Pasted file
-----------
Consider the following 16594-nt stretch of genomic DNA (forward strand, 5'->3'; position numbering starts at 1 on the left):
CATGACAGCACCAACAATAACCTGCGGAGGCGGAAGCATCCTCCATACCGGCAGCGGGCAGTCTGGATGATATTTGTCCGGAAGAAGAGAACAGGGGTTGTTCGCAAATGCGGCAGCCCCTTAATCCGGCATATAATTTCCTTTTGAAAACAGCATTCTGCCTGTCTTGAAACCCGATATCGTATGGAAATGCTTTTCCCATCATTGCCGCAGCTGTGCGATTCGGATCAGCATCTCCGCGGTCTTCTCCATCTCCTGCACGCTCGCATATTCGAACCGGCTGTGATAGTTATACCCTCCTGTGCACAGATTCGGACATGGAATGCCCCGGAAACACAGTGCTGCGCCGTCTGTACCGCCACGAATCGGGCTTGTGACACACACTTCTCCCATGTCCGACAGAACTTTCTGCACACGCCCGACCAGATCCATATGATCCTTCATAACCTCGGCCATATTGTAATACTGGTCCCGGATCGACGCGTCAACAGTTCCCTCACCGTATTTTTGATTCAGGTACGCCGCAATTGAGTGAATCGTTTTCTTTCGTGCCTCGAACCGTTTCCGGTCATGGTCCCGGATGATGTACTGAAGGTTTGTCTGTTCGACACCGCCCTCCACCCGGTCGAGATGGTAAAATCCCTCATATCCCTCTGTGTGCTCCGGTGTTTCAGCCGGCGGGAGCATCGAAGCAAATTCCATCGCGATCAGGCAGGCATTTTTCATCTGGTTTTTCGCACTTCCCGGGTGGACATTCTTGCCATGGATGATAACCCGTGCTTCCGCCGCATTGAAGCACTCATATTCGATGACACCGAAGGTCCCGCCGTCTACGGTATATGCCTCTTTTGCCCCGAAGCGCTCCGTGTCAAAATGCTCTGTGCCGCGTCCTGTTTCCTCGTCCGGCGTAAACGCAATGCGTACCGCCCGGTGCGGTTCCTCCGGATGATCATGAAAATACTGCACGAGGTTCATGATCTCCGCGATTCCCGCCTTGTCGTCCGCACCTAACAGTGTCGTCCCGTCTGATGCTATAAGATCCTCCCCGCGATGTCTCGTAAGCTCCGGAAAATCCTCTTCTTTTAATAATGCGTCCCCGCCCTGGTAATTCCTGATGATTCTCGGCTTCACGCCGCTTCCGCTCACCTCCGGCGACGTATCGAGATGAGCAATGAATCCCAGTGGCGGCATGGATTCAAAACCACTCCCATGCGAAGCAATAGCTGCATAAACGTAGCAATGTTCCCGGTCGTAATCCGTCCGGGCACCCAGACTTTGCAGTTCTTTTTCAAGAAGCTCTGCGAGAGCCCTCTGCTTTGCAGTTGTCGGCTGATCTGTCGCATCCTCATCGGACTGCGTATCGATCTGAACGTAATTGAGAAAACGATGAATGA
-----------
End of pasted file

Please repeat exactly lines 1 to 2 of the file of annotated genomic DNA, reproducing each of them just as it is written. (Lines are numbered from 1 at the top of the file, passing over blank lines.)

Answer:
Consider the following 16594-nt stretch of genomic DNA (forward strand, 5'->3'; position numbering starts at 1 on the left):
CATGACAGCACCAACAATAACCTGCGGAGGCGGAAGCATCCTCCATACCGGCAGCGGGCAGTCTGGATGATATTTGTCCGGAAGAAGAGAACAGGGGTTGTTCGCAAATGCGGCAGCCCCTTAATCCGGCATATAATTTCCTTTTGAAAACAGCATTCTGCCTGTCTTGAAACCCGATATCGTATGGAAATGCTTTTCCCATCATTGCCGCAGCTGTGCGATTCGGATCAGCATCTCCGCGGTCTTCTCCATCTCCTGCACGCTCGCATATTCGAACCGGCTGTGATAGTTATACCCTCCTGTGCACAGATTCGGACATGGAATGCCCCGGAAACACAGTGCTGCGCCGTCTGTACCGCCACGAATCGGGCTTGTGACACACACTTCTCCCATGTCCGACAGAACTTTCTGCACACGCCCGACCAGATCCATATGATCCTTCATAACCTCGGCCATATTGTAATACTGGTCCCGGATCGACGCGTCAACAGTTCCCTCACCGTATTTTTGATTCAGGTACGCCGCAATTGAGTGAATCGTTTTCTTTCGTGCCTCGAACCGTTTCCGGTCATGGTCCCGGATGATGTACTGAAGGTTTGTCTGTTCGACACCGCCCTCCACCCGGTCGAGATGGTAAAATCCCTCATATCCCTCTGTGTGCTCCGGTGTTTCAGCCGGCGGGAGCATCGAAGCAAATTCCATCGCGATCAGGCAGGCATTTTTCATCTGGTTTTTCGCACTTCCCGGGTGGACATTCTTGCCATGGATGATAACCCGTGCTTCCGCCGCATTGAAGCACTCATATTCGATGACACCGAAGGTCCCGCCGTCTACGGTATATGCCTCTTTTGCCCCGAAGCGCTCCGTGTCAAAATGCTCTGTGCCGCGTCCTGTTTCCTCGTCCGGCGTAAACGCAATGCGTACCGCCCGGTGCGGTTCCTCCGGATGATCATGAAAATACTGCACGAGGTTCATGATCTCCGCGATTCCCGCCTTGTCGTCCGCACCTAACAGTGTCGTCCCGTCTGATGCTATAAGATCCTCCCCGCGATGTCTCGTAAGCTCCGGAAAATCCTCTTCTTTTAATAATGCGTCCCCGCCCTGGTAATTCCTGATGATTCTCGGCTTCACGCCGCTTCCGCTCACCTCCGGCGACGTATCGAGATGAGCAATGAATCCCAGTGGCGGCATGGATTCAAAACCACTCCCATGCGAAGCAATAGCTGCATAAACGTAGCAATGTTCCCGGTCGTAATCCGTCCGGGCACCCAGACTTTGCAGTTCTTTTTCAAGAAGCTCTGCGAGAGCCCTCTGCTTTGCAGTTGTCGGCTGATCTGTCGCATCCTCATCGGACTGCGTATCGATCTGAACGTAATTGAGAAAACGATGAATGA